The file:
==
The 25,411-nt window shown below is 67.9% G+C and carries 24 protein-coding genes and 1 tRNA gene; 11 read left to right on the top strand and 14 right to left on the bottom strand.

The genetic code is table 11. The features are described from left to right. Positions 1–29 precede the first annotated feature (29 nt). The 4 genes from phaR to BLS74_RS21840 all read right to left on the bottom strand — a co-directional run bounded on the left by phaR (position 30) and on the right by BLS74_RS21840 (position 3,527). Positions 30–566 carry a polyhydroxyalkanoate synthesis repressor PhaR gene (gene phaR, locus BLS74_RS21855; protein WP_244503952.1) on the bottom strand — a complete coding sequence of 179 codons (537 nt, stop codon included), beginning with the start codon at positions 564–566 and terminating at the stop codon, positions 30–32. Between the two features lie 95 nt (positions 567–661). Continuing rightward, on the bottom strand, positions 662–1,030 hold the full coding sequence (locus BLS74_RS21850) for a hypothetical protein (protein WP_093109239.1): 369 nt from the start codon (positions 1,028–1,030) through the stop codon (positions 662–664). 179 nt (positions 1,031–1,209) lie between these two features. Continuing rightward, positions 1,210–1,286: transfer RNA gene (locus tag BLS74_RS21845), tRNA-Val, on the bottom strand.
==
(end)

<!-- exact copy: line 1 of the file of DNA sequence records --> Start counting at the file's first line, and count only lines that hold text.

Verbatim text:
The 25,411-nt window shown below is 67.9% G+C and carries 24 protein-coding genes and 1 tRNA gene; 11 read left to right on the top strand and 14 right to left on the bottom strand.